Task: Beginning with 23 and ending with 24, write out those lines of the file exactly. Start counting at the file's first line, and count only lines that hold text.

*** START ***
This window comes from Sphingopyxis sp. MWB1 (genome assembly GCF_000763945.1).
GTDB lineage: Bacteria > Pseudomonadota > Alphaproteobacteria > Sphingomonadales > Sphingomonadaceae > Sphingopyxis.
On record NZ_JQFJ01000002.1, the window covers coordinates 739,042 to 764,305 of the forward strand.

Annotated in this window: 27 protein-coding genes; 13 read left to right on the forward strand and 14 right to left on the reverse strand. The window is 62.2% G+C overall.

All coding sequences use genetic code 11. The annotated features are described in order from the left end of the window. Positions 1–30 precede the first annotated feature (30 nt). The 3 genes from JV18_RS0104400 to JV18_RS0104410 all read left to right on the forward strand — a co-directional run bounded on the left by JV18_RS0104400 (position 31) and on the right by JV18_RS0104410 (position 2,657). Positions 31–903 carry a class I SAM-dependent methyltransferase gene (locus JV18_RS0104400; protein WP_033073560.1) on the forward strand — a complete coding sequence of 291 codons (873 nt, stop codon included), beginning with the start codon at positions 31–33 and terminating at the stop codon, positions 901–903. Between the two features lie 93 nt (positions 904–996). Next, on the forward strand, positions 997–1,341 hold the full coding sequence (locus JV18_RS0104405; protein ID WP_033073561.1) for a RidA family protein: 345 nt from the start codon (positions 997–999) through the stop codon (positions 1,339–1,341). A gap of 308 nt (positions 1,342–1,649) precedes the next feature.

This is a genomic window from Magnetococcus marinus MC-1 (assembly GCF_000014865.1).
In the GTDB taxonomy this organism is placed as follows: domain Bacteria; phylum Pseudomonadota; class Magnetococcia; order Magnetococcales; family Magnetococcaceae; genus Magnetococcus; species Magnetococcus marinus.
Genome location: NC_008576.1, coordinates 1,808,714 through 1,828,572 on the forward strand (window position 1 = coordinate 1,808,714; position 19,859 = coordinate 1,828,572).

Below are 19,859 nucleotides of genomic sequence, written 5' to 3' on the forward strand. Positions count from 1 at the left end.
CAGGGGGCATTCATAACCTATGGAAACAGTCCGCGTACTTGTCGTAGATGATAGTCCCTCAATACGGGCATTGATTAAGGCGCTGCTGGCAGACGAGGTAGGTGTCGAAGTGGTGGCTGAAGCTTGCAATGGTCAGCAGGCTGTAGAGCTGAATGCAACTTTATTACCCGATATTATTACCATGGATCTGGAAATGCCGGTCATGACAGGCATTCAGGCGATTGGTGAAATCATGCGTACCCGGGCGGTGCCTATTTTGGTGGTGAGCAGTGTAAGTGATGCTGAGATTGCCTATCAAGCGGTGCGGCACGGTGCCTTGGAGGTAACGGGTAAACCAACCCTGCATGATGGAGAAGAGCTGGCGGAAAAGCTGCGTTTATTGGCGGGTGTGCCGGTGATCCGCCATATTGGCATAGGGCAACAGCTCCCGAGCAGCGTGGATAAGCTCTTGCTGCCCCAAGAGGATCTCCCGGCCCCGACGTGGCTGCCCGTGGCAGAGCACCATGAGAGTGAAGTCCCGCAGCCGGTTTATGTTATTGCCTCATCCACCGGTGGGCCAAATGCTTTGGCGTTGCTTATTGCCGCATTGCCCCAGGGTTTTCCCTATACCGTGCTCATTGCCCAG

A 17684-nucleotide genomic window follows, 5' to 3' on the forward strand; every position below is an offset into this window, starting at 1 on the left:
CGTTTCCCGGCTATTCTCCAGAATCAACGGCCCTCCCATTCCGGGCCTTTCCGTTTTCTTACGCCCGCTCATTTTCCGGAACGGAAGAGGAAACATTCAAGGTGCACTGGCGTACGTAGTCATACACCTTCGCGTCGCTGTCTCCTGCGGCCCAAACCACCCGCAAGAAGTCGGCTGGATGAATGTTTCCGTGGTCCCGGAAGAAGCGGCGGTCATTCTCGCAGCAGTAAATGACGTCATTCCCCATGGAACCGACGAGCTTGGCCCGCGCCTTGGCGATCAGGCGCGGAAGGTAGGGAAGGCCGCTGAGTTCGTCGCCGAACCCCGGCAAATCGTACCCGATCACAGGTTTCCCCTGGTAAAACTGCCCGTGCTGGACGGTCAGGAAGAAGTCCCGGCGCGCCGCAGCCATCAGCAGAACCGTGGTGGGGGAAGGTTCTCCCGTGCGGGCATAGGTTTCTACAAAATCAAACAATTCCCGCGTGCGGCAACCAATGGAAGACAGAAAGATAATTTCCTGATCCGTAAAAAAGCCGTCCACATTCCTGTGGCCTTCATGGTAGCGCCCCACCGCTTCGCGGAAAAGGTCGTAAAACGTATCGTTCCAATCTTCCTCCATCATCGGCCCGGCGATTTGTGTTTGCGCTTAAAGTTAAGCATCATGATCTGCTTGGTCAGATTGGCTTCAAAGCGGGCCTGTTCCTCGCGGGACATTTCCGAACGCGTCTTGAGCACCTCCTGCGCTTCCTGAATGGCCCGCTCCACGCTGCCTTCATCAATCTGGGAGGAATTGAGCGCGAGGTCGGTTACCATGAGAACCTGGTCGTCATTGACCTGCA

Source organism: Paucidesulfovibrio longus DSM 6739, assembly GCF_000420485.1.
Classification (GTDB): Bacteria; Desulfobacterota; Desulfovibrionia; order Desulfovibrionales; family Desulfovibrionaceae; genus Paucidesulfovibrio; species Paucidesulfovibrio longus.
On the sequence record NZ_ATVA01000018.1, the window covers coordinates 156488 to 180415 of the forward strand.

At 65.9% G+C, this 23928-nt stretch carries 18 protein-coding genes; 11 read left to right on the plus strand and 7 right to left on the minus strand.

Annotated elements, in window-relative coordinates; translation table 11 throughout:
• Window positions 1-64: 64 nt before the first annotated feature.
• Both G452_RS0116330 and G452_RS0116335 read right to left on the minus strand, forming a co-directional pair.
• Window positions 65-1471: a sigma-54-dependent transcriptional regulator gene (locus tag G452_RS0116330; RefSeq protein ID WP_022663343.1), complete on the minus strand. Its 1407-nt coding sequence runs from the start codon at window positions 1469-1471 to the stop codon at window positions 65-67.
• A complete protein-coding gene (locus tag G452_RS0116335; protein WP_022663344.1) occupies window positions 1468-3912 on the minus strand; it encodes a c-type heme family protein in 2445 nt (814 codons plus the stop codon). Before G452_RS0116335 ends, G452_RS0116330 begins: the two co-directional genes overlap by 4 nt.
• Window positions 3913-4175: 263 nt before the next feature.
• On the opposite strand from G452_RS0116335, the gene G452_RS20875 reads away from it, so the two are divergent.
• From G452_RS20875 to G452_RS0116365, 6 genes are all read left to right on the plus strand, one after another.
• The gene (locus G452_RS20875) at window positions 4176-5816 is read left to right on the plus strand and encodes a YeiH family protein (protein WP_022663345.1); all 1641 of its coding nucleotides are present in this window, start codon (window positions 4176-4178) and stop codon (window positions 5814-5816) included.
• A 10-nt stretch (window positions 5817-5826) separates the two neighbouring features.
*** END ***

• On the opposite strand from G452_RS0116335, the gene G452_RS20875 reads away from it, so the two are divergent.
• From G452_RS20875 to G452_RS0116365, 6 genes are all read left to right on the plus strand, one after another.